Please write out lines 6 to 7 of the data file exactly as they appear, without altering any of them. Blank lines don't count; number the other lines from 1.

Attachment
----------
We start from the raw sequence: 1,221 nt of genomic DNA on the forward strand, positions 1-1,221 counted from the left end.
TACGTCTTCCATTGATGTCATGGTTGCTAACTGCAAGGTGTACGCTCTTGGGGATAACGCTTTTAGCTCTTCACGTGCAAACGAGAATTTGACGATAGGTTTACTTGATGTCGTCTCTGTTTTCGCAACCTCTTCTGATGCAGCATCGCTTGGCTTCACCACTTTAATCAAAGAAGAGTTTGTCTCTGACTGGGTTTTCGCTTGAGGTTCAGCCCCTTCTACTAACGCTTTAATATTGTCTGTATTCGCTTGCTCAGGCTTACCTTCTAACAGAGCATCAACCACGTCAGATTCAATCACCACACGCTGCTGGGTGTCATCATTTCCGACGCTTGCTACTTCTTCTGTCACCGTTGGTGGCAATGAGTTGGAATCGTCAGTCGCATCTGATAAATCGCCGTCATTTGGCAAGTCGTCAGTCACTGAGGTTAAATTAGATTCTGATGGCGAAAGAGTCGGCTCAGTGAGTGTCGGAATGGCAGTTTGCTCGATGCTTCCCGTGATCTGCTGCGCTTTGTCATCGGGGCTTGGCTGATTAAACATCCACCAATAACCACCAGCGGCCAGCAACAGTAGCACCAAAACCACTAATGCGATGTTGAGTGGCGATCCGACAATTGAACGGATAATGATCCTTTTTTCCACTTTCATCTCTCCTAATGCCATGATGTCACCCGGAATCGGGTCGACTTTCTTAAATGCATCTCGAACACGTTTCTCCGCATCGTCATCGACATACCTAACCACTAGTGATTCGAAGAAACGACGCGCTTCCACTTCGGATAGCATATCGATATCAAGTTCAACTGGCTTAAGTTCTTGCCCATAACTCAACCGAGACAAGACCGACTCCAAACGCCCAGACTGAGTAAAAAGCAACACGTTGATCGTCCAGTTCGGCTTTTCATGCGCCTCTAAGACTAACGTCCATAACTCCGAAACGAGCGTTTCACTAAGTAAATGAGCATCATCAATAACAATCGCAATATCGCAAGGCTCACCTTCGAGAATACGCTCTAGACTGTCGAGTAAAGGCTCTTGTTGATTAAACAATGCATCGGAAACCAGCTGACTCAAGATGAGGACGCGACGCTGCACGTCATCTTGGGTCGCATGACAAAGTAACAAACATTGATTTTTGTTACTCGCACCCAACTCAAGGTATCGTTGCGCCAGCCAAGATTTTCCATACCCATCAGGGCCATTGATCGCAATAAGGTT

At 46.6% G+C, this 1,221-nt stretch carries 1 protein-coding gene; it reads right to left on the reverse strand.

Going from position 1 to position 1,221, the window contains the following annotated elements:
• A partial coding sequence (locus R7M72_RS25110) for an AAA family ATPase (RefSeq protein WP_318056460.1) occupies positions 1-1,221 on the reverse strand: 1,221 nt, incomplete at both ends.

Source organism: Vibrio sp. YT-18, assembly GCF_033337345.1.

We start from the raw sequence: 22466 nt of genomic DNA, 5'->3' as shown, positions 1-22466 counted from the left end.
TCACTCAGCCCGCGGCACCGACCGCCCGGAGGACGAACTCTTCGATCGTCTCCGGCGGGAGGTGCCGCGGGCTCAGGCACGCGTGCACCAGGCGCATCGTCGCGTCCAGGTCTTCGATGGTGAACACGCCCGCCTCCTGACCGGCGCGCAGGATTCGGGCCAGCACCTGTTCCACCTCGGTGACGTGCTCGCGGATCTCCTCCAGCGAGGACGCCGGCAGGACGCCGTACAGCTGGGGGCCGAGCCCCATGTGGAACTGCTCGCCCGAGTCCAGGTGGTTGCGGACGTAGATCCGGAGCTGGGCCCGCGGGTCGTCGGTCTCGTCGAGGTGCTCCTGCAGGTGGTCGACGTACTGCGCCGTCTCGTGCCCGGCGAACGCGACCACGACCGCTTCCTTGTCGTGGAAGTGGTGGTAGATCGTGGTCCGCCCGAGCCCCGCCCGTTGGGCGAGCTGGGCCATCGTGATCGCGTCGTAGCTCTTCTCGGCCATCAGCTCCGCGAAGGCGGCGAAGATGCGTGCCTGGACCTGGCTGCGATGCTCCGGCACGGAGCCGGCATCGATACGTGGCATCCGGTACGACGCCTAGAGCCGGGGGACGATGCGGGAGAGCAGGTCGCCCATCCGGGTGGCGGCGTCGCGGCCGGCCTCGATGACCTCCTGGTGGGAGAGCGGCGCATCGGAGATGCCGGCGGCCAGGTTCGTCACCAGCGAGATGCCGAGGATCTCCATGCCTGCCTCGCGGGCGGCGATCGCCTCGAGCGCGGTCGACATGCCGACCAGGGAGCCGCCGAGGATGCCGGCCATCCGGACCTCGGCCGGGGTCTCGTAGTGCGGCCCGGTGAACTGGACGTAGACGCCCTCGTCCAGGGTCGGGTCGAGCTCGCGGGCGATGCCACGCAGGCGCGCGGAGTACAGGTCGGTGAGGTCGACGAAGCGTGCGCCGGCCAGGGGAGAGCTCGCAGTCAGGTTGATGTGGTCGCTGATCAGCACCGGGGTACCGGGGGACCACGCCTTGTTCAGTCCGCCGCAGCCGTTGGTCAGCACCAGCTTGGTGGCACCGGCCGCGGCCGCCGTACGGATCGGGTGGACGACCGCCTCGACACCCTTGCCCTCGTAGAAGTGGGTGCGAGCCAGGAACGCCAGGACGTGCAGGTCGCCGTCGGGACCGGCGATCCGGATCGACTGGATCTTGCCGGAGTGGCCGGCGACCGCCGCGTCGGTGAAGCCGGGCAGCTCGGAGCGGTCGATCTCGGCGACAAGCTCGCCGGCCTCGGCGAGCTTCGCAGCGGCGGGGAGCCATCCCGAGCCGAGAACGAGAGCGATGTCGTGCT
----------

Source organism: Vibrio sp. YT-18, assembly GCF_033337345.1.

We start from the raw sequence: 22466 nt of genomic DNA, 5'->3' as shown, positions 1-22466 counted from the left end.